I have read several problems for a long time about wine and pulseaudio in Ubuntu but never understood it clearly. What are the problems or seem to be the problems related to wine and the use by default of pulseaudio in regards to sound in games executed via wine. This affects a whole range of users that use Ubuntu but want to still be able to play specific windows games.
There really isn't much of a problem at all these days.
Applications under Wine only know how to talk to a Windows sound stack, so as with most of the other Windows subsystems, Wine provides this. The problem comes from our sound stack changing significantly in the last decade.
Once upon a time...
... we only had OSS and ALSA. They provide predictable interfaces but they aren't easy to code to. It took ages for the ALSA support to a just works stage but once it was working, it worked pretty well. If you want a stack diagram, it's very simple:
Hardware → ALSA → Application
The main problem with ALSA is it's notoriously finicky if you want more than one thing to play at once. Applications could accidentally lock it from others.
Then PulseAudio got popular.
Suddenly every desktop had this thing called PulseAudio. It was another layer between applications and ALSA to allow for many applications to make noise at once and add features like sound-over-network.
But Wine still only knew how to talk to ALSA, and there was now this PulseAudio thing hogging it right from boot. Wine's audio had to be piped through an ALSA compatibility layer into PulseAudio and then back out to ALSA. The stack shows how horrible this looks:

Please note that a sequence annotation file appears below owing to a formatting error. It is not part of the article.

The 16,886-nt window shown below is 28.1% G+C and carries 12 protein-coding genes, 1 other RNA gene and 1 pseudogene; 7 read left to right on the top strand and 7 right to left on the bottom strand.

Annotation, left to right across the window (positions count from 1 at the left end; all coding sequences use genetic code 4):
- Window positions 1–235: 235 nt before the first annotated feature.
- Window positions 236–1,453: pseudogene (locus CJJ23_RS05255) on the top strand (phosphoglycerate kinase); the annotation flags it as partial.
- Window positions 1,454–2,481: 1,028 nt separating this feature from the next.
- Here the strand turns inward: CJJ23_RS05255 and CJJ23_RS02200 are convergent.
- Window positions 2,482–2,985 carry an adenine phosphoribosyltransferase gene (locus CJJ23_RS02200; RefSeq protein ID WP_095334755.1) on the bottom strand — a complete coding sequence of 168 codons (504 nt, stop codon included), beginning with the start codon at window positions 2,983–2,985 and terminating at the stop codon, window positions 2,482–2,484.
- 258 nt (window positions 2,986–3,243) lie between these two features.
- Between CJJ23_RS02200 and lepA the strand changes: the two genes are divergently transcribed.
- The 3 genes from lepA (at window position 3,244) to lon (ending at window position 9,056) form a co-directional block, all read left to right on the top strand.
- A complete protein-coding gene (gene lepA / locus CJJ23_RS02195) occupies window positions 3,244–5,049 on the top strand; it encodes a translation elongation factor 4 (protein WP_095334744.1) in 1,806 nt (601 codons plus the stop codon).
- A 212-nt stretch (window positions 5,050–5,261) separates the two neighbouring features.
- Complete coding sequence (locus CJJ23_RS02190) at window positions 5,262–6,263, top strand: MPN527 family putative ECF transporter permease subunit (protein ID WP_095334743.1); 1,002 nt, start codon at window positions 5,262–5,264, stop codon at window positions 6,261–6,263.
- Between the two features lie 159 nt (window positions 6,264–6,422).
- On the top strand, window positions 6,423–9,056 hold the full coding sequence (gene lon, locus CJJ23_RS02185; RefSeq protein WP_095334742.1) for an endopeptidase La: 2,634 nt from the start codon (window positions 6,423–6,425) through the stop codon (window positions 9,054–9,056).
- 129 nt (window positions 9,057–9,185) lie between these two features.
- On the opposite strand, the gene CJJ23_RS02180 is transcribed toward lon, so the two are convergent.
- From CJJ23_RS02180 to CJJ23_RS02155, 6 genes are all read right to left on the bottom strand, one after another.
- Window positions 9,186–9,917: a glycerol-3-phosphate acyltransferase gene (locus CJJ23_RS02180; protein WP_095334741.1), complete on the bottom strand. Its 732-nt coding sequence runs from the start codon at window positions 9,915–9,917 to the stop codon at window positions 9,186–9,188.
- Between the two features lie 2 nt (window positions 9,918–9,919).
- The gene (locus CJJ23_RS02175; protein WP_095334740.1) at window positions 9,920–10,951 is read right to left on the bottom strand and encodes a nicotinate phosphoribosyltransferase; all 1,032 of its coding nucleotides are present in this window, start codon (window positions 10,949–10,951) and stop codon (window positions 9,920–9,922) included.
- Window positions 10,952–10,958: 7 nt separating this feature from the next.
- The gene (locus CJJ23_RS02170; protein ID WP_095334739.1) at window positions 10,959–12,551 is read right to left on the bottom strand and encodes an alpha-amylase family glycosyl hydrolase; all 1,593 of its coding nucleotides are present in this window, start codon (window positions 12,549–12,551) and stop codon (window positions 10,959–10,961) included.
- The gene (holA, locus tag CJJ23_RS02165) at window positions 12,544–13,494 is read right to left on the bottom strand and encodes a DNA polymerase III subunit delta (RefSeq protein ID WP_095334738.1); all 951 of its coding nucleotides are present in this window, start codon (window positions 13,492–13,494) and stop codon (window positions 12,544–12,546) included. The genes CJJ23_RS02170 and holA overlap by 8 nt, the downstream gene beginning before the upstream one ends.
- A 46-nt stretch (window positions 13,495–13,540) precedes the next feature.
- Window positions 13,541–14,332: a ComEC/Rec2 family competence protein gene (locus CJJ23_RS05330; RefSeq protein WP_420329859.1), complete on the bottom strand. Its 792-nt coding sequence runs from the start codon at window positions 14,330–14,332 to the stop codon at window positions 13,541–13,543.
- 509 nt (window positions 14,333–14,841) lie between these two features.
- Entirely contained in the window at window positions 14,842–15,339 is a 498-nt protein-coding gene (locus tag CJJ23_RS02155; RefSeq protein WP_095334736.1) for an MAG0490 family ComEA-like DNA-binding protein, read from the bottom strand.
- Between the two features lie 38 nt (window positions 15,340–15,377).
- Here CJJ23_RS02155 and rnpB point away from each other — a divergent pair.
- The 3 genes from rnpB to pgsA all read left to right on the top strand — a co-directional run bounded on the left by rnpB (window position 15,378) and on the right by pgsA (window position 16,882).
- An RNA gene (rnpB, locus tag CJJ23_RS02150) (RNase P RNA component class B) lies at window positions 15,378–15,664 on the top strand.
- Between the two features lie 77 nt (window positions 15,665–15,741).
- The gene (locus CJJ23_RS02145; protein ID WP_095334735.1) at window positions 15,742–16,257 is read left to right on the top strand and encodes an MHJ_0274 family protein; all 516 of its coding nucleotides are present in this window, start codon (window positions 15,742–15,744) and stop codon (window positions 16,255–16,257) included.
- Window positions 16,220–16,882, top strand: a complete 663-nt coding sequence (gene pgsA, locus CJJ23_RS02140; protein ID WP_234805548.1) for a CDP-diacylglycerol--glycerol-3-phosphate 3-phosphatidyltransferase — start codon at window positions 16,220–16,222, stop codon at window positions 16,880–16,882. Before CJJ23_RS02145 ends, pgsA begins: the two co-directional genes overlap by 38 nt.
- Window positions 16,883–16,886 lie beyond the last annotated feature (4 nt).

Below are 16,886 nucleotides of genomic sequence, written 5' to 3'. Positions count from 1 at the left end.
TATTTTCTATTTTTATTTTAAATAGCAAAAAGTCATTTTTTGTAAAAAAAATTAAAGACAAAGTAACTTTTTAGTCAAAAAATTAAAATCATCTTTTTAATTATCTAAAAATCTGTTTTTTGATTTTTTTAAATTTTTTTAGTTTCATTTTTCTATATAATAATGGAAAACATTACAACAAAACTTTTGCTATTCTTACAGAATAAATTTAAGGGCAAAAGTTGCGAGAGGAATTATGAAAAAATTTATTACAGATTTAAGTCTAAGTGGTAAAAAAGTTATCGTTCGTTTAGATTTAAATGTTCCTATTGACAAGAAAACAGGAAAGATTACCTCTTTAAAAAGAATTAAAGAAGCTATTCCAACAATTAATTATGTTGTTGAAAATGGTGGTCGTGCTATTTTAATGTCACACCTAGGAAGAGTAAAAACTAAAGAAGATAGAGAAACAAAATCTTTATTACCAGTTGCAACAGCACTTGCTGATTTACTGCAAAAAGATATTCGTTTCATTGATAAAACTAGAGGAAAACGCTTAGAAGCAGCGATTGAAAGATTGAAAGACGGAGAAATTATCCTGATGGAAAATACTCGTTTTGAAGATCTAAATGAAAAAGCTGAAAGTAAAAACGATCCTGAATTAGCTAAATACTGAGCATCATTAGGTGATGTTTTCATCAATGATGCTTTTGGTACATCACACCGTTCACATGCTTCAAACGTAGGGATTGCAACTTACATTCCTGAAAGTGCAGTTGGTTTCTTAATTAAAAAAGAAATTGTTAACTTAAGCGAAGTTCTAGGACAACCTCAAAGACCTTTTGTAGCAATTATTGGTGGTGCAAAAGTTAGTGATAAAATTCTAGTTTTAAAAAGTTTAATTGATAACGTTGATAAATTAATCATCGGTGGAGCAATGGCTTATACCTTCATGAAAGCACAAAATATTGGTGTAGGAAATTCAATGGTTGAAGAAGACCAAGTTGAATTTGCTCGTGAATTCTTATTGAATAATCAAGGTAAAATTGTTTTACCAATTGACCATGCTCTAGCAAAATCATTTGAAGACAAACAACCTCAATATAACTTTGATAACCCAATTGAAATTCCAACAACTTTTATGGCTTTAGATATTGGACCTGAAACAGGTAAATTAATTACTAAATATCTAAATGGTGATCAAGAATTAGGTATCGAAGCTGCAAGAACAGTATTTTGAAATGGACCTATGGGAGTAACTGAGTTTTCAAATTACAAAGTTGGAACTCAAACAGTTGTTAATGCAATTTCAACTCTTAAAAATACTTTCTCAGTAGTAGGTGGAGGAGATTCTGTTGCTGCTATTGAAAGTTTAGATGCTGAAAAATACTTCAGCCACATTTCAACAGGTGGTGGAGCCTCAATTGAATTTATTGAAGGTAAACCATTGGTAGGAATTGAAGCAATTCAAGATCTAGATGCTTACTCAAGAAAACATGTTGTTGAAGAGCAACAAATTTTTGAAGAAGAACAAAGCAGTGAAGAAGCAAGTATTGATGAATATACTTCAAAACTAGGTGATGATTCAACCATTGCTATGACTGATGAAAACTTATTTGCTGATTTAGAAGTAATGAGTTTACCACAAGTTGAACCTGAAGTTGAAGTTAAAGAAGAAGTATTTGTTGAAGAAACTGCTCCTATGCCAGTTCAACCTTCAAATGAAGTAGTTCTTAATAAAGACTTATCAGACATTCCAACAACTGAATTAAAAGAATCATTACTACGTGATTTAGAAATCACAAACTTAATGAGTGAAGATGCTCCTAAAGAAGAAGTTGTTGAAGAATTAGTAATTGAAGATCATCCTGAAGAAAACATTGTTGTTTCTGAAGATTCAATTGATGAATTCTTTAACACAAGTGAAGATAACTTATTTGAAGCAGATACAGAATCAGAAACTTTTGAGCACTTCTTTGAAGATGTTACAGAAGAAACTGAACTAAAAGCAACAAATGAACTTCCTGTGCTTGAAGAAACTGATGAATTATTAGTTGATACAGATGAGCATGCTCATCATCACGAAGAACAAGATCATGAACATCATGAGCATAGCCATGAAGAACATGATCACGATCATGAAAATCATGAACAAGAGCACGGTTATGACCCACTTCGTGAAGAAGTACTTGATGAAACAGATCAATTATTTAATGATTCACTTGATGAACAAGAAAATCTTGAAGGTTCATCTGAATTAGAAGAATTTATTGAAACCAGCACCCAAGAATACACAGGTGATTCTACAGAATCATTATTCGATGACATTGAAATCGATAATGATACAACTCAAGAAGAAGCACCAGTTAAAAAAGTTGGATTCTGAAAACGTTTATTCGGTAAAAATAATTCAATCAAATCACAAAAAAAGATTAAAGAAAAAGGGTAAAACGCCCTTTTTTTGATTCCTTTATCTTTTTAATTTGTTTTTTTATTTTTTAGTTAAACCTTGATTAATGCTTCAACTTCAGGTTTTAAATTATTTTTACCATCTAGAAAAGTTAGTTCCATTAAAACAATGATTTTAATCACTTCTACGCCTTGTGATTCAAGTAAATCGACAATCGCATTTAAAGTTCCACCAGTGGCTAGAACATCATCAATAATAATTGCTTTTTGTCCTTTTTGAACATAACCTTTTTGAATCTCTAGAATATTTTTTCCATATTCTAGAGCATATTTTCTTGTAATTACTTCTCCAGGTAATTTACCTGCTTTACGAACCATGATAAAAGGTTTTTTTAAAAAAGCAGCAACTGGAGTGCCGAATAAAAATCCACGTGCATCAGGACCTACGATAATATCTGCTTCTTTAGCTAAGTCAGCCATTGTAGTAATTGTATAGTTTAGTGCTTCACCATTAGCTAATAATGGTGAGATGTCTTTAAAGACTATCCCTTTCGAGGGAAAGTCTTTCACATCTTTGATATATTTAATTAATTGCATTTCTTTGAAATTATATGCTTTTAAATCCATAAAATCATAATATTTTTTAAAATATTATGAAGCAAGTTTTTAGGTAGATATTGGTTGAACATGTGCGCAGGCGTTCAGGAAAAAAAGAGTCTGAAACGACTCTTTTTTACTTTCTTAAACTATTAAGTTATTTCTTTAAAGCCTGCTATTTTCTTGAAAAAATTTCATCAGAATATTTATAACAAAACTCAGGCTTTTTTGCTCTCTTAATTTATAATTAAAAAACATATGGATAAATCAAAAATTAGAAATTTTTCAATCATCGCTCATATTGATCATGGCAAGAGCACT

Hardware → ALSA → PulseAudio → ALSA emulator → Wine/Win32 → Windows app
Additionally the ALSA emulation layer (provided by PulseAudio) wasn't great. It would support a couple of channels and a few recording options but nowhere near as much as the ALSA that PulseAudio itself sat on top of.
The perceived problem was always "the other guys' fault"
Audio in Wine didn't work. With hindsight it's easy to see where the problem really was but there were three opinions at the time that made Wine a real battleground:
And to the present day. Things seem much better, so what happened?
Everybody gave a little.
And while it might seem like it, I doubt that's not the end of this story. There are commercially-supported projects like OpenAL and GStreamer that could really simplify Wine's sound stack as well as providing extra features.
These were both quite popular ideas before MMDevAPI but they've stalled a little since.